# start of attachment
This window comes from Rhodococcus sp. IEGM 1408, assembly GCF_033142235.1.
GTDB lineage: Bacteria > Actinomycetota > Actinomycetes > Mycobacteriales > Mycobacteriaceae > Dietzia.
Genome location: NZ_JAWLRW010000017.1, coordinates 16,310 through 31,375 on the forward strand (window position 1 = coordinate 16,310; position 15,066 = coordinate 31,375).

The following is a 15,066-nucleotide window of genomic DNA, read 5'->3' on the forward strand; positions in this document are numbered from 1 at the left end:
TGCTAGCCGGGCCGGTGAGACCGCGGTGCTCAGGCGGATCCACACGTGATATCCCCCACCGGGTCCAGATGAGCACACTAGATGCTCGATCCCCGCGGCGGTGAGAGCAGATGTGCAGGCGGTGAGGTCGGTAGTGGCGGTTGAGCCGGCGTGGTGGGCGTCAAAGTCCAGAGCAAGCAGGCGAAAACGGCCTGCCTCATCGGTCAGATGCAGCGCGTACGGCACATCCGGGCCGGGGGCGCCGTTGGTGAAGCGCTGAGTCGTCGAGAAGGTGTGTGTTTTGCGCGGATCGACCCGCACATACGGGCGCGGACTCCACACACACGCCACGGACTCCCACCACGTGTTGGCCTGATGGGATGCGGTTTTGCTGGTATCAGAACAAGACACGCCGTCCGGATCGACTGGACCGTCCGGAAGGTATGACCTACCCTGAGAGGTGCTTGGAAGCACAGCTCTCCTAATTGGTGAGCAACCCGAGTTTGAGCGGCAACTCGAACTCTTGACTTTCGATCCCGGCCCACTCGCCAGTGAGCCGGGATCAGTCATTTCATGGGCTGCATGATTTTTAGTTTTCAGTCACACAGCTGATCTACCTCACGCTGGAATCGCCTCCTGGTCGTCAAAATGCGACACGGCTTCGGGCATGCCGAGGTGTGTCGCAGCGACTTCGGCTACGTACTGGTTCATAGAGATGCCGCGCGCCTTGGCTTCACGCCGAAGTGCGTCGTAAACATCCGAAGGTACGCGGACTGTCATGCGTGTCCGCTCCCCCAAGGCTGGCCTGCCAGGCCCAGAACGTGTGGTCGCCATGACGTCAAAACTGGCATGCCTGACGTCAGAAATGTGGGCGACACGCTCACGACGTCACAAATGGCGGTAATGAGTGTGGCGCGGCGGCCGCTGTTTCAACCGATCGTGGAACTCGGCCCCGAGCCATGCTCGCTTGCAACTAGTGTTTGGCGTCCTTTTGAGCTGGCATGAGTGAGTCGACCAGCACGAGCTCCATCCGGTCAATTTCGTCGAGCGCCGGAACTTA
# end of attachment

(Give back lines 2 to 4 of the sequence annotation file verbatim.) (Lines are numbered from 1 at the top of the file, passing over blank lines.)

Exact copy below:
GTDB lineage: Bacteria > Actinomycetota > Actinomycetes > Mycobacteriales > Mycobacteriaceae > Dietzia.
Genome location: NZ_JAWLRW010000017.1, coordinates 16,310 through 31,375 on the forward strand (window position 1 = coordinate 16,310; position 15,066 = coordinate 31,375).

The following is a 15,066-nucleotide window of genomic DNA, read 5'->3' on the forward strand; positions in this document are numbered from 1 at the left end: